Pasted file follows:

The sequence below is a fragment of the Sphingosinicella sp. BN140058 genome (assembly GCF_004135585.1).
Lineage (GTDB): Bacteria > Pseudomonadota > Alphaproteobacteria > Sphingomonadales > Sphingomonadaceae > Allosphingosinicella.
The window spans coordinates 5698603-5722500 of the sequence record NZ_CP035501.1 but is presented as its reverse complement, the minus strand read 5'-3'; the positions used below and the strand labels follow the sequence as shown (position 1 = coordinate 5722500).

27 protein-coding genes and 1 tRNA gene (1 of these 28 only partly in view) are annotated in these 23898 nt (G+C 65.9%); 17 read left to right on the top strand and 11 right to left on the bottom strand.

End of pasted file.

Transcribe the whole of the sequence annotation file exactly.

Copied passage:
The sequence below is a fragment of the Sphingosinicella sp. BN140058 genome (assembly GCF_004135585.1).
Lineage (GTDB): Bacteria > Pseudomonadota > Alphaproteobacteria > Sphingomonadales > Sphingomonadaceae > Allosphingosinicella.
The window spans coordinates 5698603-5722500 of the sequence record NZ_CP035501.1 but is presented as its reverse complement, the minus strand read 5'-3'; the positions used below and the strand labels follow the sequence as shown (position 1 = coordinate 5722500).

27 protein-coding genes and 1 tRNA gene (1 of these 28 only partly in view) are annotated in these 23898 nt (G+C 65.9%); 17 read left to right on the top strand and 11 right to left on the bottom strand.